When I woke up I was in a recovery area. I looked at Jess, and his face was filled with worry…He was praying. They weren’t sure what happened at first. My blood pressure got scary low. A reaction to the anesthesia maybe, they thought? They sent me to the ICU. All I could think about in that moment were my girls, but everyone seemed so worried about me. I just wanted to hold my babies. The moment I had waited my entire pregnancy for.
I couldn’t sleep that night. I was worried for my girls and my body was in full adrenaline shock. At 4:30 am, my precious ICU nurse, who never left my side, pulled off sneaking the girls up to my room so I could hold them.
All was right in the world. I didn’t care what had happened. My girls were okay.
The next day at some point they released me from the ICU. All day long doctors and nurses were coming in and out of my room treating me like I was a medical marvel. The anesthesiologist told us my blood work showed I had a rare medical episode called an AFE (amniotic fluid embolism). There’s no way of knowing it’s gonna happen, they told us. Typically it’s diagnosed in autopsy…..excuse me, what?…..the more people that came in, the more we were slowly realizing the magnitude of what happened to me. We had never heard of an AFE before. I had come so close to death, they kept telling us. It felt surreal.
I truly don’t feel like the enormity of what happened hit us until we got home 5 days later. Jess wouldn’t leave my side. Literally for a month. We cried and prayed prayers of thanks and praises together multiple times a day. Lots of puzzle pieces came together over the next few days as many of our friends and family members shared with us the burden they felt to pray for me and not the girls while I was carrying them. Writing it out brings me chills and takes me back to what God did for us that day. It was nothing short of a miracle.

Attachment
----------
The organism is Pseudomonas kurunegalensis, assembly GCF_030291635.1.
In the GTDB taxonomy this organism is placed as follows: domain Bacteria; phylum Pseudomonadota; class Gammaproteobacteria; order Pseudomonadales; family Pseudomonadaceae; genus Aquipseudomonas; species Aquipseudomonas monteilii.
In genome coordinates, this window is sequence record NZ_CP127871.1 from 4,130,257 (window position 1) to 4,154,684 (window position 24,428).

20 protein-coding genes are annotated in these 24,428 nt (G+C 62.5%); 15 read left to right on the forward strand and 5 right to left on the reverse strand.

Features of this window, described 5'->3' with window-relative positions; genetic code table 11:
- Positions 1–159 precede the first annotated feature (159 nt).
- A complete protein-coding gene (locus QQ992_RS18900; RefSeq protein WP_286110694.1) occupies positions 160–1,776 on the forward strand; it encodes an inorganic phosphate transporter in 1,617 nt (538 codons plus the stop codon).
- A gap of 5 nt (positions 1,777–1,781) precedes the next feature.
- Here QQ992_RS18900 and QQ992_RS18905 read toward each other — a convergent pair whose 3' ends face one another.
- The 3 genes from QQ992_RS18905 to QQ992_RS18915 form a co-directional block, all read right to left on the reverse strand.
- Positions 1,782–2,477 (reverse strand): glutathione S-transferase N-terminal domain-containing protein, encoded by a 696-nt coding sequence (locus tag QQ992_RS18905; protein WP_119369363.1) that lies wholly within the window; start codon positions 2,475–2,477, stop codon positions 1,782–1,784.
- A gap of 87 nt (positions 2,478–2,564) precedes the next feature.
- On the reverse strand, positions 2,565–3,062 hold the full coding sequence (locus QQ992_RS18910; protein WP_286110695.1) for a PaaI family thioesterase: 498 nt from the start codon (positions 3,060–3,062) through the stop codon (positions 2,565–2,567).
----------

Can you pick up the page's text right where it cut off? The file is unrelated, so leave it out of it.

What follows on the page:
I share this now not to sound dramatic or exaggerated, but to give God all the glory for what he did for us that day. We discovered one of the OR nurses was friends with one of our relatives and shared with her that she was the one they sent running to the blood bank for me when I was in trouble. She said she saw Jess sitting in the NICU holding the girls and she prayed as she ran, “God, please don’t let her die. Please don’t let her die.”
I know in my heart that God hand placed each person there in our path that day. He allowed praying, God fearing people to be there in prayer for us. He showed us mercy and the fullness of his power. So many cried out in distress on mine, my husband, and my girl’s behalf. And he answered, and set us in a large place. There’s no doubt in my mind that the Lord allowed us to go through it all for his glory. To increase our faith and strengthen our trust in him. And probably for a hundred other reasons.
God’s plan is perfect.
I don’t question it. Instead I have allowed the girls birth story to plant a stake in my life. One of the many many things the Lord has pulled me through in my life where he showed up, and showed out. His presence was undeniable in every little detail….From the nurse that ran for my blood, to Jess’ cousin that hit her knees in immediate prayer in the waiting room when they updated my family that there were complications. I have taken the last year for granted so many times; allowed myself to forget just exactly what he did for me and my family that day.
Why? I’ve asked myself so many times. Why would the Lord care for someone as sorry and insignificant as me, that he would place me on someone’s heart to pray for? But that’s how he loves us. We are his children. And as much as I love my babies…..He loves me infinitely more.
How great and perfect are his ways. He is so good. He’s a good good Father. He cares for us. He protects us. He’s there in our darkest hours. Even if he had taken me. Even if he had taken one of the girls, or both. He’s still good. He’s still in control. And he knows exactly what we need and where we are headed. I’m forever humbled and thankful for his love and hand of protection that day.
If you’re still reading, I hope our story blessed your heart in some way. He is real. He’s alive. He’s a risen Savior. And if you don’t know him, my prayer is that you’ll seek him till you find him. His word promises us, “And ye shall seek me, and find me, when ye shall search for me with all your heart.” Jeremiah 29:13.